Margarita

Margarita

Few cocktails are more recognizable than a classic margarita from Mexico. Though it may show up in many shapes, sizes, and colors, one thing about the margarita will always be true: this is the original treat yourself cocktail.

There are endless variations on this Mexican cocktail, but here, we’ll focus on its roots and the classic (and often under appreciated) margarita.

What Is a Margarita?

A margarita is a sweet, sour, and citrusy cocktail, typically made with a blend of tequila (usually silver), fresh lemon and lime juices, and served with a salted rim. It’s often served blended, though more traditionally, in Mexico, it’s poured over ice. Margaritas can also be an excellent accompaniment to a variety of common food and snack options. Tacos, enchiladas, dips, and gumbos tend to pair well as margarita-friendly food choices.

The History of the Margarita

Like many famous recipes, the origin of the margarita has long been contested. The margarita is believed to have been invented some time during Prohibition, and brought back to America by eager American tourists visiting Mexico.

However, there are a couple of pieces of history that help to piece together the margarita’s timeline. In the 1870s in New York City, there was a popular cocktail known as a Daisy, which was made using orange cordial, lemon juice, and a shot of liquor. Coincidentally, the word margarita is also Spanish for daisy.

One story that places the beginnings of the margarita at a bar in Tijuana, Mexico describes the event as a happy accident. According to this account, a man walked into the Turf Bar on Main Street and asked the bartender for a gin Daisy. When the bartender accidentally poured silver tequila instead of gin, the patron was delighted by the result.

So many accounts place the credit for inventing the margarita with plausible stories and recipes that it’s possible that the drink did in fact originate in many different places — however it is heavily associated with Mexico. To this day, no one can be quite certain.

Margarita Ingredients

The big diluted bowl-like glasses that Americans are used to getting in bars and restaurants bear little resemblance to the traditional margarita recipe. Typically served on the rocks and in a short cocktail glass, traditional margaritas contain only tequila, lime juice, orange liqueur, and a salted rim.

What Kind of Tequila Should I Use to Make a Margarita?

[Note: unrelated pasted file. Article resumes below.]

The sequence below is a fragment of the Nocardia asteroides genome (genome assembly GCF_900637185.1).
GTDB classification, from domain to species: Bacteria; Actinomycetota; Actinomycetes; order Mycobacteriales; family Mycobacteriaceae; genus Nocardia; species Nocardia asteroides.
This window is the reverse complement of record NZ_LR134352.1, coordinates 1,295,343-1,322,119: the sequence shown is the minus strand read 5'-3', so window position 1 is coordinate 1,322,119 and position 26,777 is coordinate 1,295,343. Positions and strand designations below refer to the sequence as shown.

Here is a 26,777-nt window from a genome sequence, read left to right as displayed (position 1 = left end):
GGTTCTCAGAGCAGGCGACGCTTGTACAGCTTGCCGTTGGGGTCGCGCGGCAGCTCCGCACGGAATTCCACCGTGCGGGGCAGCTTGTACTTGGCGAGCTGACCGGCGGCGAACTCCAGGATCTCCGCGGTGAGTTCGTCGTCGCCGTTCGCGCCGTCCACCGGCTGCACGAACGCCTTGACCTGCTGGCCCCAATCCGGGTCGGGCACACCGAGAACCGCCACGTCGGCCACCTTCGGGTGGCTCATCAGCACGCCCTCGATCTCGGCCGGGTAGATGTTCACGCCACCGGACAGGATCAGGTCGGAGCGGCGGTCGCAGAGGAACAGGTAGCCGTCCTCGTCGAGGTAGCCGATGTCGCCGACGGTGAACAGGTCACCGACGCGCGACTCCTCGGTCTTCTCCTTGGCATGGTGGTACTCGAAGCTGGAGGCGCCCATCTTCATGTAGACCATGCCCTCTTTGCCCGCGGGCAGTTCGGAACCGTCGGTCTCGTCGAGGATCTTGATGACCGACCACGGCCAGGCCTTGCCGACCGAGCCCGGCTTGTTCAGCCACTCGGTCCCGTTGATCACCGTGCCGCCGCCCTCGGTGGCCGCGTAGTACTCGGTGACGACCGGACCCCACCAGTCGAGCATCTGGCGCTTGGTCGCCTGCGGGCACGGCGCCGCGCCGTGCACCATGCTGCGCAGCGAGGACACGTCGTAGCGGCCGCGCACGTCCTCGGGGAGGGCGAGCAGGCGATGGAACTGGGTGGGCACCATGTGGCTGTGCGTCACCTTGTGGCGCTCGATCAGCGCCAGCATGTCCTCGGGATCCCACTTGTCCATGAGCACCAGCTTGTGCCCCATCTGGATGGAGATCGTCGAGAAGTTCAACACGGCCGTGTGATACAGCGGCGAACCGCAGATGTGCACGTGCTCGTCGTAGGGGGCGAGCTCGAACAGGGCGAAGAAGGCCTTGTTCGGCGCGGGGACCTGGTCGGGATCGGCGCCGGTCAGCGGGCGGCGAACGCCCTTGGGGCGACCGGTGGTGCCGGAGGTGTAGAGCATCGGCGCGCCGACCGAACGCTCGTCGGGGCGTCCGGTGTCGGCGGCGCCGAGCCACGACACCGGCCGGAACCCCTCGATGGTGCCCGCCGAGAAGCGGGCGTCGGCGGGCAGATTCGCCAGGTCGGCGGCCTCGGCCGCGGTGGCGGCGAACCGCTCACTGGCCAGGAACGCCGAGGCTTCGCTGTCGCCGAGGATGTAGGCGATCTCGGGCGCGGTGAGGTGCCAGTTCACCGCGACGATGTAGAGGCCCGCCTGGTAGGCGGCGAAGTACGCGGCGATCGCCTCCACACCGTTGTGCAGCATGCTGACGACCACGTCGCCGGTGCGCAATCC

Traditional margaritas are made using only 100% blue agave tequila, such as Patron Silver or Don Julio Blanca. Since they are simple cocktails (and relatively easy recipes), you’re meant to truly taste the tequila in a margarita, and a cheap blend is better off buried behind a few flavored syrups than center stage in a traditional recipe like this.

What Is Mezcal?

Technically, any spirit made from the agave plant is considered a mezcal. This means that tequila is also considered a mezcal. However, just as all bourbons are considered a kind of whiskey, but not all whiskeys are bourbon, not all tequila is mezcal.

The key difference between tequila and mezcal is in how they are made. With tequila, agave is steamed in large ovens before distillation. With mezcal, the agave piña is cooked in earthen pits lined with lava rocks, and then smoked using wood and charcoal before distillation.

Mezcal and tequila can typically be used interchangeably in most margarita recipes, with consideration to their differences in flavor. Whereas tequila has a very clean, crisp taste, mezcal has a smokey, earthy flavor that is both intoxicating and far from the norm of the typical commercial margarita’s taste.

Buy a small bottle of mezcal from your local liquor store and take it for a spin in your kitchen. You’ll find that the flavor, while subtle, is intensely unexpected, and lends itself to a very intriguing margarita experience.

Margarita Recipe Variations You Can Try

While traditional margaritas are usually made with orange liqueur and lime juice, there are endless possibilities for different recipes and flavor variations.

Mango margarita: Blend the margarita ingredients with mango chunks, omitting the orange liqueur. Shake, pour, and serve in a chilled glass with a salted rim.